When Pope Francis was elected in March 2013, American nuns who belong to the Leadership Conference of Women Religious (LCWR) were optimistic that they would enjoy a fresh start. The group, which represents 80 percent of American nuns, had been lambasted under Pope Benedict XVI for “pushing radical feminist themes incompatible with the Catholic faith.”
Since Francis seemed to be the polar opposite, they had every reason to hope the clampdown would be lifted. After all, in his first six months in office, he managed to tighten the reins on extravagant priests and even seemed to bend on gays in the priesthood. Why not lighten up on the nuns, too?
But the sisters, it seems, were dead wrong to think they might get a fair shake under Francis. In what is being viewed as an even stronger clampdown, the Vatican has essentially warned the nuns that they must reform their organization and mend their errant ways or risk further scrutiny by the Holy See. In scathing remarks at an April 30 meeting, Cardinal Gerhard Müller, the prefect for the Congregation for the Doctrine of the Faith, criticized the nuns’ choice of speakers to address their conferences, their leadership awardees, and the lack of spiritual guidance in their work.
And lest anyone assume the strong language was a leftover from Benedict’s days, Müller made sure the nuns knew Francis heartily endorsed the criticism. “What the Holy Father proposes is a vision of religious life and particularly of the role of conferences of major superiors which in many ways is a positive articulation of issues which come across as concerns in the doctrinal assessment,” he said. “I urge you to reread the Holy Father’s remarks and to make them a point of discussion with members of your board as well.”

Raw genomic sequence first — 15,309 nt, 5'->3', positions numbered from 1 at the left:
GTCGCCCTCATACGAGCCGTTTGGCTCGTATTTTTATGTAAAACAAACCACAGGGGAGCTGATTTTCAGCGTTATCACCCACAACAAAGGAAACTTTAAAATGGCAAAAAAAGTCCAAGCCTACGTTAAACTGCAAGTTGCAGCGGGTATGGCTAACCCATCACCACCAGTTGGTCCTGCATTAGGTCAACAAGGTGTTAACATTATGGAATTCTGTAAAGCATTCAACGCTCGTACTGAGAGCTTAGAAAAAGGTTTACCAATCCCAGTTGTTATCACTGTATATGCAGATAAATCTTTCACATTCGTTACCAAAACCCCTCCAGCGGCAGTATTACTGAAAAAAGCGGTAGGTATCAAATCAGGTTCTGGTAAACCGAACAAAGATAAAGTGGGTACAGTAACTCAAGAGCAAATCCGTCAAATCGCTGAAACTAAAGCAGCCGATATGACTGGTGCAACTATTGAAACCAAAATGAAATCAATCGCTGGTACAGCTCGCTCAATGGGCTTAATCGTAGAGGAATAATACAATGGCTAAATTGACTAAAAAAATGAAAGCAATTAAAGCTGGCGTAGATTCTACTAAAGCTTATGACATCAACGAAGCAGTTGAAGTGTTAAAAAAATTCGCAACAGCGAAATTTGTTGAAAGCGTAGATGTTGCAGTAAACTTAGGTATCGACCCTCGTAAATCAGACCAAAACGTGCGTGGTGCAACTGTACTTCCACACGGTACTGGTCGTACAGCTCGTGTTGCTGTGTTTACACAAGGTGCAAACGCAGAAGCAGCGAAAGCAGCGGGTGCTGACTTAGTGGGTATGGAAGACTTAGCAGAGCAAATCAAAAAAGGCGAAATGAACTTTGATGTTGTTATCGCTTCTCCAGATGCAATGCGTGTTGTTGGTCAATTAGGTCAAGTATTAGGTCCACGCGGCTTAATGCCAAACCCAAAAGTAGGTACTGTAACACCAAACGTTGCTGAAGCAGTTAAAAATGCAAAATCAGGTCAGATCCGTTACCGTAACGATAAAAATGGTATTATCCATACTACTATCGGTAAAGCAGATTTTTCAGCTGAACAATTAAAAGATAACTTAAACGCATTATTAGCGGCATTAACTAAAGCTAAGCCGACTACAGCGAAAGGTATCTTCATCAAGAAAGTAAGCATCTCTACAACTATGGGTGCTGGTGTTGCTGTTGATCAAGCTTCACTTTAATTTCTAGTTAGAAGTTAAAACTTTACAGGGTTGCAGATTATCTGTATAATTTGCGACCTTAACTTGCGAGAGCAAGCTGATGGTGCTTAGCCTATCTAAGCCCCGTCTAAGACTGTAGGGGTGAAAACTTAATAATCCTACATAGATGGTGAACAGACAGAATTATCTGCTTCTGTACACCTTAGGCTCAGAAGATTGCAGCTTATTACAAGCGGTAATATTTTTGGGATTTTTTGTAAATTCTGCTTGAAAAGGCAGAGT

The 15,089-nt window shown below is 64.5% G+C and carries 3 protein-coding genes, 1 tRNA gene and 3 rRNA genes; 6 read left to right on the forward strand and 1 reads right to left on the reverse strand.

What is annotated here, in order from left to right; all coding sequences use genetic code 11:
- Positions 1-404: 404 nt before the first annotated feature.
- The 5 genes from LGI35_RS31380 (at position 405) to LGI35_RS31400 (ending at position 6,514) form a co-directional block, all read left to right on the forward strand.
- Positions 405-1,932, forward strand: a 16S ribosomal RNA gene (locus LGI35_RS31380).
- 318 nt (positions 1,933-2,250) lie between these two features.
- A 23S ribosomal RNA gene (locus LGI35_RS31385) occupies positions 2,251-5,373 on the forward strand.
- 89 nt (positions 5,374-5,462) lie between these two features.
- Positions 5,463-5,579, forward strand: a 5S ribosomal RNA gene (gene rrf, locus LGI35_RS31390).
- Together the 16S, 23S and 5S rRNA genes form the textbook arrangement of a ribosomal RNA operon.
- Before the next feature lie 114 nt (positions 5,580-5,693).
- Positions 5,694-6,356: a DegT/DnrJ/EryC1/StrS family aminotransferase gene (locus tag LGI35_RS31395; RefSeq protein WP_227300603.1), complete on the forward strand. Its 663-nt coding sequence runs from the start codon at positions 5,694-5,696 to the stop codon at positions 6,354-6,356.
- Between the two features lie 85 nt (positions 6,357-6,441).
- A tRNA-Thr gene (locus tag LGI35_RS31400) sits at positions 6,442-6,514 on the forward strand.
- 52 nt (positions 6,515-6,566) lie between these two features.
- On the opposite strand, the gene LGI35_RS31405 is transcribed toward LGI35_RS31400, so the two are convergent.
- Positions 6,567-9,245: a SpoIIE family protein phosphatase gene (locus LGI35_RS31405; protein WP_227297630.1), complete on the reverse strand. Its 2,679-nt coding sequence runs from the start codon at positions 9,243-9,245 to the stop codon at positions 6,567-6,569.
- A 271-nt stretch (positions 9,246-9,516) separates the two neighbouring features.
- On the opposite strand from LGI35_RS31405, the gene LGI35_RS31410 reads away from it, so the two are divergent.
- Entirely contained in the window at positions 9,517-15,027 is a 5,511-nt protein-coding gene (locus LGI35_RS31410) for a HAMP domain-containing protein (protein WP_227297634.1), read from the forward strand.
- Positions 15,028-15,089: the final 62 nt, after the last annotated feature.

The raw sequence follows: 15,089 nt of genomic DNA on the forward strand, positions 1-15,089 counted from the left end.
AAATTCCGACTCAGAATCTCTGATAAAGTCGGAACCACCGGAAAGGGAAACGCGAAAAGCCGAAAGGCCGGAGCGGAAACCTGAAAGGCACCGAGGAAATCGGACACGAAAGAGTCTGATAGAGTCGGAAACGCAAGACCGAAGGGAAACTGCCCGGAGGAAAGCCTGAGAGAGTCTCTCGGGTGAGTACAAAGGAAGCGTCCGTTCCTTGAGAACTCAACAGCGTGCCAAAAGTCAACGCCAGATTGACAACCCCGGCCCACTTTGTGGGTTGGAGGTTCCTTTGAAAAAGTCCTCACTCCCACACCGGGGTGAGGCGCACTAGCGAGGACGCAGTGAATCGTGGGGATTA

What Müller was specifically referring to, among other things, was the LCWR’s choice to honor Sister Elizabeth Johnson with its most prestigious leadership award. A prominent theologian from Fordham University, Johnson has been a thorn in the side of the United States Conference of Catholic Bishops, which has criticized her work, including her popular book Quest for the Living God: Mapping the Frontiers in the Theology of God. “It saddens me to learn that you have decided to give the Outstanding Leadership Award during this year’s assembly to a theologian criticized by the bishops of the United States because of the gravity of the doctrinal errors in that theologian’s writings,” Müller told the LCWR. “This is a decision that will be seen as a rather open provocation against the Holy See and the doctrinal assessment. Not only that, but it further alienates the LCWR from the bishops, as well.”